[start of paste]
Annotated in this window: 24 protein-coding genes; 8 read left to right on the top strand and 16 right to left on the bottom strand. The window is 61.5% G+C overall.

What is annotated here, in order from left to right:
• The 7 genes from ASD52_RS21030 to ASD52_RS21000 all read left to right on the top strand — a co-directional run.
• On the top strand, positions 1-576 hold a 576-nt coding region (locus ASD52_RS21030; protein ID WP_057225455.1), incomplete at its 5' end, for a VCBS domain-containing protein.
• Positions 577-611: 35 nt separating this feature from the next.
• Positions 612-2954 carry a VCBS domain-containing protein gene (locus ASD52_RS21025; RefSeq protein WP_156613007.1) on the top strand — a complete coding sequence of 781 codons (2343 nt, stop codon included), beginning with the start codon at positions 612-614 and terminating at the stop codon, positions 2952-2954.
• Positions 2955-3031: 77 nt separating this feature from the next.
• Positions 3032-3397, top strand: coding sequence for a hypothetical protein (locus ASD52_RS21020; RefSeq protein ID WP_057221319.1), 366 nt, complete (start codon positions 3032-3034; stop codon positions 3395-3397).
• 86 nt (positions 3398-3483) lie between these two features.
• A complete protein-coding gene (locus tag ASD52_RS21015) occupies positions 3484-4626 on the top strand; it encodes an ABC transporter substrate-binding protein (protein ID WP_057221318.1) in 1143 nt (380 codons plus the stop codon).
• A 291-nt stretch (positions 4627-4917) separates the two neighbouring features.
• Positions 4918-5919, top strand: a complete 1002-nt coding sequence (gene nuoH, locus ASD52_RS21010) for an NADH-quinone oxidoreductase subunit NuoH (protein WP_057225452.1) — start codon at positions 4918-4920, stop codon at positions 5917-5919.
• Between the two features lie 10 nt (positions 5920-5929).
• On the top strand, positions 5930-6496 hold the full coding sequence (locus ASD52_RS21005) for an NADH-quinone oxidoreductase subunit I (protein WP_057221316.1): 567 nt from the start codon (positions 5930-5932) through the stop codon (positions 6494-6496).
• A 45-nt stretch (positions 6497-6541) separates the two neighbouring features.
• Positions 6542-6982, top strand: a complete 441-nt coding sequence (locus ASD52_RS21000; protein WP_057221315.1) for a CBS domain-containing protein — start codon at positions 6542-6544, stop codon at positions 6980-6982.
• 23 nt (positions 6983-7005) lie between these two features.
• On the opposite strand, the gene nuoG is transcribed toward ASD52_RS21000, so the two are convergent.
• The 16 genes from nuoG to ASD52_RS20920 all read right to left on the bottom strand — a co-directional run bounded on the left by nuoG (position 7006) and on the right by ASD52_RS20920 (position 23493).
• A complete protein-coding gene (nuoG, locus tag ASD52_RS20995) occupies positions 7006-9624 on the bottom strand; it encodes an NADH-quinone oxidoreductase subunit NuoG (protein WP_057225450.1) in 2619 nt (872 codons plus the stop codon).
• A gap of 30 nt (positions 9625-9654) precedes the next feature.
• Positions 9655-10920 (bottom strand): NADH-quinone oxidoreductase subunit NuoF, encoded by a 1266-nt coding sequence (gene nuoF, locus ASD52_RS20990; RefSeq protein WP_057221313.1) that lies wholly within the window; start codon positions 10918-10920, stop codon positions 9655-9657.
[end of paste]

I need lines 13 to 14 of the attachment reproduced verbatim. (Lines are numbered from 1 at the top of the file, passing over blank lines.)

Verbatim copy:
• Between the two features lie 10 nt (positions 5920-5929).
• On the top strand, positions 5930-6496 hold the full coding sequence (locus ASD52_RS21005) for an NADH-quinone oxidoreductase subunit I (protein WP_057221316.1): 567 nt from the start codon (positions 5930-5932) through the stop codon (positions 6494-6496).